Log functions are not the same thing as saturating exponential functions. For one thing, they do not approach an asymptote: $log(\infty) = \infty$. While the Earth would have an asymptote so that the currently expected log greenhouse behavior would not persist to indefinitely high concentration — pure CO_2 at otherwise identical pressure, or the transformation of all of the free oxygen into CO_2 as you prefer — we are still in the log growth regime, and can expect it to persist for at least a few doublings. Finally, since the total contribution of CO_2 cannot be greater than the 33 K or thereabouts total “greenhouse” boost relative to the greybody temperature, and since climate sensitivity to CO2 is reasonably estimated to be around 1 K per doubling, just a single doubling of CO2 at or around current concentrations produces a fair bit more than 2% of all the warming CO2 is capable of having produced so far — if we attribute 100% of that warming to CO2 only.
If we imagine going from the current 0.4% through five doublings to 32×0.4% = 12.8%, that is an increase of (no feedback, estimate only) 5 degrees K which is well over 10% of the current total greenhouse warming. It is even more of the greenhouse warming that can reasonably be attributed to CO2, as roughly 90% of the greenhouse effect warming is due to water vapor as the stronger and far more prevalent greenhouse gas, especially in the comparatively humid tropics and over the oceans.
If we assume separability (probably not reasonable) and apportion the 33 degrees as being 90% due to water vapor and 10% due to all other greenhouse gases put together, then CO2 is responsible for only a few degrees, order 3 or 4 K of the total greenhouse contribution, and a single doubling corresponds to an increase in as much as 33% of the realized warming, and an increase of 12+ degrees due to five successive doublings would correspond to an increase of around 300 to 400%.
Note well that this is probably not reasonable, as I said. The warming due to CO2 most likely has a complex nonlinear relationship with H2O based warming. At low CO2 concentrations it is very likely critical to keeping the mean temperature high enough to maintain enough humidity for water vapor to provide the rest and block a negative feedback spiral to (permanent) snowball Earth. At the current medium low concentrations (low indeed relative to historical levels over almost the entire Phanerozoic — the last 600 million years) we are probably on a cusp where increasing it produces very little positive feedback from water vapor and may even produce negative feedback from cloud albedo. At still higher concentrations, water vapor positive feedback will almost certainly saturate at some point (if it hasn’t already) and turn into negative feedback as it already is in the tropics, holding the tropics at a very nearly constant temperature and preventing a positive feedback catastrophe, Hansen’s mythical “boiling oceans”.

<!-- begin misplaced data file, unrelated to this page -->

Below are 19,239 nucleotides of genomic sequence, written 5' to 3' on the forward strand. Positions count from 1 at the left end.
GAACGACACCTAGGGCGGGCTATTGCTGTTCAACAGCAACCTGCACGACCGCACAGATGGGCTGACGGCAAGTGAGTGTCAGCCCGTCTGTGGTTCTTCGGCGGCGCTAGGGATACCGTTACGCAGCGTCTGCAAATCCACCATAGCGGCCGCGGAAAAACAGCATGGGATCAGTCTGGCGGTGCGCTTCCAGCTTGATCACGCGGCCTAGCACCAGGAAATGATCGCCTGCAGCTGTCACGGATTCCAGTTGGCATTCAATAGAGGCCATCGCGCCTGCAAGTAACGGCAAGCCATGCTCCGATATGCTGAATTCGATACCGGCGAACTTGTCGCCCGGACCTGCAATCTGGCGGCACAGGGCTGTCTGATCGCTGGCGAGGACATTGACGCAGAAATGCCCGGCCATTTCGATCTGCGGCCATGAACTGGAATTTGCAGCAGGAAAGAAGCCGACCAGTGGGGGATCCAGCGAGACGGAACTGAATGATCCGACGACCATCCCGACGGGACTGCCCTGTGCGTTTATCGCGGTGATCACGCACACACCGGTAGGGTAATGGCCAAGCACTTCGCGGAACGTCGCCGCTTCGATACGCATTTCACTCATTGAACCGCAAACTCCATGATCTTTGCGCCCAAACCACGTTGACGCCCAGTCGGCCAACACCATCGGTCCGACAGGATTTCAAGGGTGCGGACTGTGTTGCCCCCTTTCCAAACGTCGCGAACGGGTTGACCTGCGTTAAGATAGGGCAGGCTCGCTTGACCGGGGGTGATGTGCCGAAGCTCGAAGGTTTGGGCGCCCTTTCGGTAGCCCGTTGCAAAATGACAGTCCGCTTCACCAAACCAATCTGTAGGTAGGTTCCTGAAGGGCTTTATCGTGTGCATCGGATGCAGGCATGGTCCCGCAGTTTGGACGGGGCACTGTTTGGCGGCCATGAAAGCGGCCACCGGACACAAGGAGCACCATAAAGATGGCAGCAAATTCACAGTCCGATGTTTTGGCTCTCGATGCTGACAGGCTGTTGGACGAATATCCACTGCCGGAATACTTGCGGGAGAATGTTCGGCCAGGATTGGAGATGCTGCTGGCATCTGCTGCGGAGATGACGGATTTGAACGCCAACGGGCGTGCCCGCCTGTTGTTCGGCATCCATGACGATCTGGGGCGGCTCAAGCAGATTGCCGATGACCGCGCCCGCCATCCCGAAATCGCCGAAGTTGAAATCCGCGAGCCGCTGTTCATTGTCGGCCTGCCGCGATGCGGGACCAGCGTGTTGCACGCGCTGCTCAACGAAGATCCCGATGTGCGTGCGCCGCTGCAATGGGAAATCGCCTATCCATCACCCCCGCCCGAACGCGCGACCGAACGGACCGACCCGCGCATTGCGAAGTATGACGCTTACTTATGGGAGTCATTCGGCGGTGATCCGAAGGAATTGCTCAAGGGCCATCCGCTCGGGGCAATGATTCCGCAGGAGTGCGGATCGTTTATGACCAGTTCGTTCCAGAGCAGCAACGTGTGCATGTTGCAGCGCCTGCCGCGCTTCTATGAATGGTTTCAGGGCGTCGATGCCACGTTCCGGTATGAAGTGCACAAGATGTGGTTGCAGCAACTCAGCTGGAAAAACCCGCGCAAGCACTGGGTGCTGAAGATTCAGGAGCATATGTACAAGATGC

Finally, note that this is treating the planet as a single layer model with only two greenhouse components, and it completely ignores self-organized heat transport that produces long term warming or cooling not by modulating the atmosphere’s radiative properties but by increasing and sharpening the temperature differential between equator and the poles. Because radiative loss per unit area scales like $T^4$, it is possible to maintain a constant global average temperature while total passive radiated power is not at all constant and varies according to the details of the distribution of temperatures on the surface. A general rule is that the smaller the variation in surface temperatures (for any given average) the smaller the net radiated heat is corresponding to that average. The larger the variation, the larger the radiated heat. [A parenthetical remark is that the entire discussion of climate would be vastly simplified if $T_4 = ()^{1/4}$, the quarter root of the spatially averaged mean of the fourth power of the absolute temperature, were used as a “global average temperature” instead of $latex$. For one thing, it would instantly allow one to at least estimate whether or not there is likely to be a failure of annualized detailed balance, some sort of “missing heat”. Of course this is impossible — we can’t even compute $T_1 =$ to within a whole degree K!]
That’s the fundamental origin of the refrigeration effect discussed above. With adequate mixing of tropical and polar temperatures (with lots of heat transport between equator and poles) a higher average temperature is required to balance a given insolation. With less mixing, the tropics actually warm as the poles cool, but because of the $T^4$ one can balance exactly the same insolation, given exactly the same atmospheric chemistry, at a lower average temperature.